Apostolides is interesting because he represents that the Greek immigrant community was establishing itself in Alexandria and diversify their occupations. In previous censuses, many Greek immigrants were not naturalized and lived as “lodgers,” renting or living with someone else. These Greek immigrants usually sent money back to Greece to support their families with the intentions of going back. The appearance of Apostolides as well as other Greek immigrants and their children show that some members of the Greek-American community were beginning to make Alexandria, Virginia their home.

1. Lazar Odzak, Demetrios is now Jimmy: Greek Immigrants in the Southern United States, 1895-1965 (Durham, NC: Monograph Publishers, 2006), 18.

2.“Kelly Promises Washington Nation’s Best Police Force: Kelly Pledges Finest Police Force to D.C.,” The Washington Post, Nov 2, 1941. 1.

3. “$8500 D.C. Fraud Suspect Found in Reno,” The Washington Post, Nov 30, 1946, 3.

4. Ibid.

Greeks and Confectionery in Alexandria

Greek immigrants who settled in the cities of the American South sought to fill a niche in their adopted communities. Food service proved to be an efficient way to accomplish this goal.[1] The vast majority of self-employed Greeks owned restaurants, candy stores, fruit stalls, grocery stores, and other businesses that fed the communities they settled in.[2] These businesses were easy to establish; they did not require a large amount of skill, money, or English language  to operate, and allowed Greek immigrants to adapt to the ways of their American clientele.[3] Through food service, Greeks benefited from the expanding populations in Southern cities. Most Greeks in this field chose to open restaurants and lunchrooms, since those were sorely needed by industrial workers on their lunch breaks.[4] Although Greeks owned restaurants and lunchrooms in Alexandria, I decided to focus my post on Greek confectioners and their presence in Alexandria.


 While examining the U.S. Censuses for Alexandria from 1920 and 1940, I was surprised by the apparent lack of Greek immigrant confectioneries in Alexandria during this period. The only two examples that I found in the 1920 census were both in Ward 4. One, listed as “James” with an illegible surname is described as a confectioner, and the other, Antone Somoragas, is listed as a partner in a confectionary. Twenty years later, a James Constantinople can be found in Ward 4 of the 1940 U.S. Census, with an age that matches him to the “James” in the 1920 census, but he is listed as a clerk in a restaurant, probably owned by Antone’s wife, Helen. The lack of Greeks in the Alexandria candy business is unusual when compared with the rest of the United States. Through the course of my research, I discovered a translated article in the Foreign Language Press Survey that was originally published in a Greek language newspaper, The Saloniki-Greek Press, in 1915. The article was an opinion piece emphasizing the importance of confectionary businesses in the Greek immigrant community of Chicago. “One of our vital Greek businesses. Next to the restaurant and lunchroom business, the candy stores and soda fountains are the Greeks’ main sources of livelihood.”[5] If so many Greeks in other cities supported themselves by selling candy, ice cream, and other treats, why was the same not true in Alexandria?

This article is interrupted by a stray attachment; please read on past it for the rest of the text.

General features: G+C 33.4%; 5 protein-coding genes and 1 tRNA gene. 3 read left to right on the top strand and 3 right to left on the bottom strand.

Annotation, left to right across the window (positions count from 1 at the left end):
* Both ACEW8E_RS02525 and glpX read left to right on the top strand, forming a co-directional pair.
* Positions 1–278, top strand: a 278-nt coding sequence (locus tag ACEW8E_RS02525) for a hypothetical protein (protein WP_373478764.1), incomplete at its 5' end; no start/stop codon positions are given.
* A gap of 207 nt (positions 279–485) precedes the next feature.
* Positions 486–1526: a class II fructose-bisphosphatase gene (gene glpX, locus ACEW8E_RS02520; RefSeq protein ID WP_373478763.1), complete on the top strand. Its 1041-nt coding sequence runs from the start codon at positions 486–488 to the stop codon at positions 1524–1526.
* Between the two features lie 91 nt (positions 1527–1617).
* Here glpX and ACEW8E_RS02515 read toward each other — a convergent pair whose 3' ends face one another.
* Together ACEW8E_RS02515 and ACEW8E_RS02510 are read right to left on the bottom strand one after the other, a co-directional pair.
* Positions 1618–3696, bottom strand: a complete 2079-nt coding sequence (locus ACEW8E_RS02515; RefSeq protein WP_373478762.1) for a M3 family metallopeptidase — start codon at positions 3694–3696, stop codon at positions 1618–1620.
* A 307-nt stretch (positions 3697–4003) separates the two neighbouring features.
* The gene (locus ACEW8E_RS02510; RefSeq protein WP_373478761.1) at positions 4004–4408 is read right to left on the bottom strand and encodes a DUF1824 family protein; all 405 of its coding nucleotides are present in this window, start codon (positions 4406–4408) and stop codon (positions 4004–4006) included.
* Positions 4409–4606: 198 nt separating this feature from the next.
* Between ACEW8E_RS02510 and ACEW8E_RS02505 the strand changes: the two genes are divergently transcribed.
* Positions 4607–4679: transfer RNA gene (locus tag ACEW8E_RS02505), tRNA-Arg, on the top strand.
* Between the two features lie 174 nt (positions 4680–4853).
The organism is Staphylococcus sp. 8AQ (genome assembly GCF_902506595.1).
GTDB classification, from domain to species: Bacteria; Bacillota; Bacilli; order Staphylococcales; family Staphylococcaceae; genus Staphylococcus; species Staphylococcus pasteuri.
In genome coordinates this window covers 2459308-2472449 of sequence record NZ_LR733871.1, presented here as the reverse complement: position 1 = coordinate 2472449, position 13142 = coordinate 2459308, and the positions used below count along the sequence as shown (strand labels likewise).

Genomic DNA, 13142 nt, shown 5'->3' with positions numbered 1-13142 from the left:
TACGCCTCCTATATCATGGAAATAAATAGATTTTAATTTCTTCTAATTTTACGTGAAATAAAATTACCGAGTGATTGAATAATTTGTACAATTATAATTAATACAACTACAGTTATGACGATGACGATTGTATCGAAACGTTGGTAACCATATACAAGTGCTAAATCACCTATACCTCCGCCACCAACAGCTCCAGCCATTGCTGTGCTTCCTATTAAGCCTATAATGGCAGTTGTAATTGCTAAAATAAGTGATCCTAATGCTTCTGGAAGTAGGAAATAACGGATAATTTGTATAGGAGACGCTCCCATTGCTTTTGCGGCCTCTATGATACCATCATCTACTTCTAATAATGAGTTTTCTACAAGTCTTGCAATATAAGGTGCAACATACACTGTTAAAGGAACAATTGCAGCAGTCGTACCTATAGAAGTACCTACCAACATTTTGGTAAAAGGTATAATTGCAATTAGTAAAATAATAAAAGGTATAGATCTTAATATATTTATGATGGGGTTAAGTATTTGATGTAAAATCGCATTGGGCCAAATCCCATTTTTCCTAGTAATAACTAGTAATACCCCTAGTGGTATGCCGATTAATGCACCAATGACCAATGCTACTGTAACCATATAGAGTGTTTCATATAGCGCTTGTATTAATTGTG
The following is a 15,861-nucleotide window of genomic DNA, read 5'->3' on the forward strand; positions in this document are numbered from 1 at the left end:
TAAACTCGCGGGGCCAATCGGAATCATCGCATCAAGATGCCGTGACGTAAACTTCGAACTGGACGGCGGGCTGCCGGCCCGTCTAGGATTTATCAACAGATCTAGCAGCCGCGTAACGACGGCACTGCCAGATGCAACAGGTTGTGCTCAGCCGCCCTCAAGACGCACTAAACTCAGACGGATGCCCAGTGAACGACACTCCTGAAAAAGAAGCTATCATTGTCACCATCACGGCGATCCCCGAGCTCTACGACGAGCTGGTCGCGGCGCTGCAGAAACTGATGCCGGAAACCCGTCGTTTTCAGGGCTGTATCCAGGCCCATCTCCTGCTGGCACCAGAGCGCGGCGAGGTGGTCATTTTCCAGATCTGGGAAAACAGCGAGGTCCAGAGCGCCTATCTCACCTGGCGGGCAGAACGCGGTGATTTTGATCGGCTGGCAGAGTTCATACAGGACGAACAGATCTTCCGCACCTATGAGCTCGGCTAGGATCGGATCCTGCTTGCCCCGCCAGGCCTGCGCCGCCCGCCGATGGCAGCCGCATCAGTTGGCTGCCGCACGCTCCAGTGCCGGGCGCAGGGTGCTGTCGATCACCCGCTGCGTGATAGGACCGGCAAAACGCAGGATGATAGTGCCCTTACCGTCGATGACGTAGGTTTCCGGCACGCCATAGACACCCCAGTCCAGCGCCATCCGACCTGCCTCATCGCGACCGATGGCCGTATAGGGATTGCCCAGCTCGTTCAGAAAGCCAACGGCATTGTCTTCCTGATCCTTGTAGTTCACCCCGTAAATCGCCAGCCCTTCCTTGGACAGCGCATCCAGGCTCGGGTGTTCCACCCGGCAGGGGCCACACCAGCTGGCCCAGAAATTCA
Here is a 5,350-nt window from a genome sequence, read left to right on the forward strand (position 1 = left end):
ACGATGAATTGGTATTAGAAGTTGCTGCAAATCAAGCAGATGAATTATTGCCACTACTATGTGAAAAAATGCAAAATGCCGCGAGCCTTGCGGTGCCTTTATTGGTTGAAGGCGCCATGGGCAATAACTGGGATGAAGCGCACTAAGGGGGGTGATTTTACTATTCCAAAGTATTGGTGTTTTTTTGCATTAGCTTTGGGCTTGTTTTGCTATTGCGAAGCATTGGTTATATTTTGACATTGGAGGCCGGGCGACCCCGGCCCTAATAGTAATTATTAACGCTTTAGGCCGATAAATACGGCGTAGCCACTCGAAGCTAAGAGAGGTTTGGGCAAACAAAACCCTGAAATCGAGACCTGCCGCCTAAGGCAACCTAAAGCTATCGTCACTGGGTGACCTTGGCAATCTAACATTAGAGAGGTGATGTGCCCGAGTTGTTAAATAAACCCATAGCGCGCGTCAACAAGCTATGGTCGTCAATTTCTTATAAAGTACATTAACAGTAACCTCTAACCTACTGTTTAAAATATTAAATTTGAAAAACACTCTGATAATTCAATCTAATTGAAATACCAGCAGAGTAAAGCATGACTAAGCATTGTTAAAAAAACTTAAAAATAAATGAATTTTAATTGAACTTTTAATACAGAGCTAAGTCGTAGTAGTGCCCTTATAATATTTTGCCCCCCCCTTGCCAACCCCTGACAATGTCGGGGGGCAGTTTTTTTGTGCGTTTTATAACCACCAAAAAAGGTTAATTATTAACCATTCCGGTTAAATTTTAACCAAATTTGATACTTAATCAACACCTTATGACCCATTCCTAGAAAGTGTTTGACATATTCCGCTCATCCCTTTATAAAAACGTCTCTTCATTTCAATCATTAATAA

The number of Greek confectioners in early twentieth century Alexandria may have been affected by both the size of Alexandria, the needs of its population, and the presence of well-established, non-Greek confectioners. While Alexandria expanded fairly rapidly after the Civil War, it was still a comparatively small city. Restaurants and quick lunch eateries, as well as grocery stores, were a more profitable venture for Greek immigrants. Alexandria’s growth stemmed from the expansion of the federal government and industrialization, bringing more and more workers into the Washington Metropolitan Area.[6] As previously discussed, the workers needed fast lunches during their noon breaks, and Greeks could provide them with what they needed. Businessmen such as James Constantinople may have wanted to work in several types of food services, rather than confectionery, to maximize profits.  If Greeks moved from one type of food service to another as the needs of the community changed, they could potentially do better for themselves. While Greek immigrants in other cities may have enjoyed success in the candy business, the environment of Alexandria did not make sweets a priority for Greek entrepreneurs.

Image 1-Typed translation of “The Greek Confectionery Business” from The Saloniki-Greek Press, Foreign Language Press Survey

[1] Lazar Odzak, Demetrios is Now Jimmy: Greek Immigrants in the Southern United States, 1895-1965 (Durham, NC: Monograph Publishers, 2006), 60.

[2] Ibid, 32.

[3] Ibid, 60.

[4] Ibid, 31.

[5] “The Greek Confectionery Business,” The Saloniki-Greek Press, May 19, 1915, accessed September 30, 2015.

[6] Alexandria in the 20th Century, accessed October 13, 2015,

The Constantinople Family